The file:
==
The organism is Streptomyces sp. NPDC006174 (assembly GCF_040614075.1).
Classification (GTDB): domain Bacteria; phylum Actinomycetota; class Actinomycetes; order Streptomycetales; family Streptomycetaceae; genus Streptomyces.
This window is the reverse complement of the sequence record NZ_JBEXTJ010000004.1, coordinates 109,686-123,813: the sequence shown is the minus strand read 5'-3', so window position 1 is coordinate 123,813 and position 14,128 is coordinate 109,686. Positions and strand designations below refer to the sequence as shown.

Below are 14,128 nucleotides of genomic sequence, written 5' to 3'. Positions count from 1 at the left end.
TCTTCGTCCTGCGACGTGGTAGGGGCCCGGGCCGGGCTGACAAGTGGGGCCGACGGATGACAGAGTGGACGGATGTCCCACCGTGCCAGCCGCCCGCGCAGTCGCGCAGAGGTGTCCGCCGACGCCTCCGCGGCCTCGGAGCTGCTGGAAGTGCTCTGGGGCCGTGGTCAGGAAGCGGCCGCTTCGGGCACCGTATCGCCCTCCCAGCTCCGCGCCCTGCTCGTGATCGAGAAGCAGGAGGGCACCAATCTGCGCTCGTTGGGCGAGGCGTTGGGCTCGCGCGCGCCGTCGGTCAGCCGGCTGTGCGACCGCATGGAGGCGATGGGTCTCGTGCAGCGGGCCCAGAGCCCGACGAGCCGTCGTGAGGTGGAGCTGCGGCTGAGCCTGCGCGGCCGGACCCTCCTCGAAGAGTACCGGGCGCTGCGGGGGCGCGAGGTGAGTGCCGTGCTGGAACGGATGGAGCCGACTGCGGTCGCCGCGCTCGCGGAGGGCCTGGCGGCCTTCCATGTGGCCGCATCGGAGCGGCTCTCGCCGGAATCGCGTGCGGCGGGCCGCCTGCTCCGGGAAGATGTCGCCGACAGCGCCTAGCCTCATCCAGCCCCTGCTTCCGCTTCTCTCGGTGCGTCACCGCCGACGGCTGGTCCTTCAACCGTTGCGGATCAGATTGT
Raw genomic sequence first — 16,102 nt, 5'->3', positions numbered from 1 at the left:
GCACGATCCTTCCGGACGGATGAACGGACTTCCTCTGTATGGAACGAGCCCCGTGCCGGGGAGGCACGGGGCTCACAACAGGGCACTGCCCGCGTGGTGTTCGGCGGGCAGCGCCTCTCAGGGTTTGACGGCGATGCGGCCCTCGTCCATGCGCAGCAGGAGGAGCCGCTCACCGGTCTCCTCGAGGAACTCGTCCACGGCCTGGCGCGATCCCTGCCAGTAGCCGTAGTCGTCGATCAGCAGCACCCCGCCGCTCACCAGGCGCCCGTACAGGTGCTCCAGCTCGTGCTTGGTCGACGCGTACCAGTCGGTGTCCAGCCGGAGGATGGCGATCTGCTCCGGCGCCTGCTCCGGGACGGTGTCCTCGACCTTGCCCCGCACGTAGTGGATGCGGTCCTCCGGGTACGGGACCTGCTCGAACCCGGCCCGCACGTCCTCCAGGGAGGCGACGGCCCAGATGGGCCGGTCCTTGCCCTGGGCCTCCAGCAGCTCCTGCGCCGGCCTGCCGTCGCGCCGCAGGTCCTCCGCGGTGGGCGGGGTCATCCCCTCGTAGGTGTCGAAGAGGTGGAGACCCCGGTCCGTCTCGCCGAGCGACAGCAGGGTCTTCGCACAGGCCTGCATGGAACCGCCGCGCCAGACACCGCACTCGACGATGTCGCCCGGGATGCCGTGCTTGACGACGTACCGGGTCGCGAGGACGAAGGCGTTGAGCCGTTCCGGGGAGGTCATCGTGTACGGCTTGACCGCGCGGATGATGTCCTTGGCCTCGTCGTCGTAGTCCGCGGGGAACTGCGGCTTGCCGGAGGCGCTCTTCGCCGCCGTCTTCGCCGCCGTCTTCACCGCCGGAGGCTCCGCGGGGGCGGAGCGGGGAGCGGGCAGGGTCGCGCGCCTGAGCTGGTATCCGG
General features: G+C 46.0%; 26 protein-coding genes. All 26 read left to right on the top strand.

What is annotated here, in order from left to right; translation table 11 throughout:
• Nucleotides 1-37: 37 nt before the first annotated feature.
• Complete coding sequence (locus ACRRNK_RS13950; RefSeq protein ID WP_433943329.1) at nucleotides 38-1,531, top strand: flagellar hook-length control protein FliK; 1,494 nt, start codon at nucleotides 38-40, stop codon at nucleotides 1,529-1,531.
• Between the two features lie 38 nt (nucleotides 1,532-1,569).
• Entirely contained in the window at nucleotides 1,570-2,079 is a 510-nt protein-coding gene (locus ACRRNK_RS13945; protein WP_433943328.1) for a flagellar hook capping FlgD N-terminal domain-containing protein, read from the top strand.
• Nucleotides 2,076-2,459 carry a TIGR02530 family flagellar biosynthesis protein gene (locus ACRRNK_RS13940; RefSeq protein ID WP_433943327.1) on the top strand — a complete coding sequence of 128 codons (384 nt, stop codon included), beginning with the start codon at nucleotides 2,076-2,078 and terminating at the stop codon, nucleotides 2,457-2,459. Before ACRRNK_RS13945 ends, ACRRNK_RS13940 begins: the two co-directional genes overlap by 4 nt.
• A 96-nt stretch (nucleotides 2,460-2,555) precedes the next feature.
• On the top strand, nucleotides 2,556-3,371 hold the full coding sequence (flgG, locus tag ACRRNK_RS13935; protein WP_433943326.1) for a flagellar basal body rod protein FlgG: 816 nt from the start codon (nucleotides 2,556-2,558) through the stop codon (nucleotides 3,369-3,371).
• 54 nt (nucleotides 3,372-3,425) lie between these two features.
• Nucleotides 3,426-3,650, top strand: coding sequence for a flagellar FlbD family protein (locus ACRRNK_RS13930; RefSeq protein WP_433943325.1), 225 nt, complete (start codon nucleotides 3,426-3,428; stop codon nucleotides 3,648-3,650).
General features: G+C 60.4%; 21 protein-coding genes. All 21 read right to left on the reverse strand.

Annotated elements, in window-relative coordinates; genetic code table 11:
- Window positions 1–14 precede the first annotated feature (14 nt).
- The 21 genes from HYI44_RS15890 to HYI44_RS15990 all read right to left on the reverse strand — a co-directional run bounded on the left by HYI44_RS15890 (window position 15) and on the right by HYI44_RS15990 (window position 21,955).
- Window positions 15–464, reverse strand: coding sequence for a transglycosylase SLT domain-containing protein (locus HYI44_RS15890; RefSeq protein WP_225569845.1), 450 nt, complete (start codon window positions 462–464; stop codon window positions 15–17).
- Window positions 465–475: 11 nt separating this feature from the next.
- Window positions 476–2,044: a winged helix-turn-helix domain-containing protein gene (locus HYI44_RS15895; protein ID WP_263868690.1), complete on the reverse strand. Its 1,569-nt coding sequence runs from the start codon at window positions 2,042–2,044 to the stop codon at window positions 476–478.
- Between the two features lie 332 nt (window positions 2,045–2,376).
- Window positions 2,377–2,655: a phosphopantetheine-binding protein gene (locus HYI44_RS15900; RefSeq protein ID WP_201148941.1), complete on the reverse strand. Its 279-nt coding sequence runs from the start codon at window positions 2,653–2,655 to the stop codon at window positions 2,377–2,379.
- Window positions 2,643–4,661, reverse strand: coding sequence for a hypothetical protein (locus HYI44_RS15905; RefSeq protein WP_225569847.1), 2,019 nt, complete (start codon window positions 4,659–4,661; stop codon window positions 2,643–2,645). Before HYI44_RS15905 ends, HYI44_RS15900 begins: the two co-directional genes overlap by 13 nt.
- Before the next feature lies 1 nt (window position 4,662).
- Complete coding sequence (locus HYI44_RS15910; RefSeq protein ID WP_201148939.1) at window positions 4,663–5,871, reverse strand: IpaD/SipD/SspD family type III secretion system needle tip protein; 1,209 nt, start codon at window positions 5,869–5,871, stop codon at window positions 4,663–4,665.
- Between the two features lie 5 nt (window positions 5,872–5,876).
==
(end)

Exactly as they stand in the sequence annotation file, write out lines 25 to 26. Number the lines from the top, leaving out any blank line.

- Window positions 476–2,044: a winged helix-turn-helix domain-containing protein gene (locus HYI44_RS15895; protein ID WP_263868690.1), complete on the reverse strand. Its 1,569-nt coding sequence runs from the start codon at window positions 2,042–2,044 to the stop codon at window positions 476–478.
- Between the two features lie 332 nt (window positions 2,045–2,376).